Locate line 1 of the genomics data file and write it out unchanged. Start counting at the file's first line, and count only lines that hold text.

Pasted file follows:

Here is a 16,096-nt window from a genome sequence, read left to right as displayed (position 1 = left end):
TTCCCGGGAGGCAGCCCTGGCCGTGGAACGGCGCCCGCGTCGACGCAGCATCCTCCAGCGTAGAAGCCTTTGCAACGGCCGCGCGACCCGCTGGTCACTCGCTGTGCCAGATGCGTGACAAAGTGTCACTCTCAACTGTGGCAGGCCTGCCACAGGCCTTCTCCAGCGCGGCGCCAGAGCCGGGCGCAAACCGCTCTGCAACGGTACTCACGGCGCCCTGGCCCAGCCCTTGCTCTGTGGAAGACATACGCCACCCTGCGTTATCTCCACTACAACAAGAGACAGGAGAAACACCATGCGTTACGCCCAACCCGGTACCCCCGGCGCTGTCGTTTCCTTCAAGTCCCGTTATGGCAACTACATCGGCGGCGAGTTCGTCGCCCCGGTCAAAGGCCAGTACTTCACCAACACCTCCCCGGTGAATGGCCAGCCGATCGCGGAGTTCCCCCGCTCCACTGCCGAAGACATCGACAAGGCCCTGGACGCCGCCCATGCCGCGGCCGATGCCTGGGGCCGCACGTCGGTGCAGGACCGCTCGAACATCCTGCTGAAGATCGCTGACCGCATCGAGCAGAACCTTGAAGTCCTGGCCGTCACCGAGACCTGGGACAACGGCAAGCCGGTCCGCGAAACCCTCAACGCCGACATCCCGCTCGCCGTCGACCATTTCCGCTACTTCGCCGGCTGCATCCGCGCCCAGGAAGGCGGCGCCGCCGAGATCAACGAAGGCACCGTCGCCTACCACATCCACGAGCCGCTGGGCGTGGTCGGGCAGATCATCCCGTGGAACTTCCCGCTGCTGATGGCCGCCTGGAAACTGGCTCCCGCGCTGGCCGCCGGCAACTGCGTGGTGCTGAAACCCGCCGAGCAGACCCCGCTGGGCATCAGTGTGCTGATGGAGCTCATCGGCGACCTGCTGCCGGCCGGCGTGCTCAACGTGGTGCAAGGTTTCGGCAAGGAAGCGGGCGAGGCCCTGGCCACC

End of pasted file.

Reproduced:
Here is a 16,096-nt window from a genome sequence, read left to right as displayed (position 1 = left end):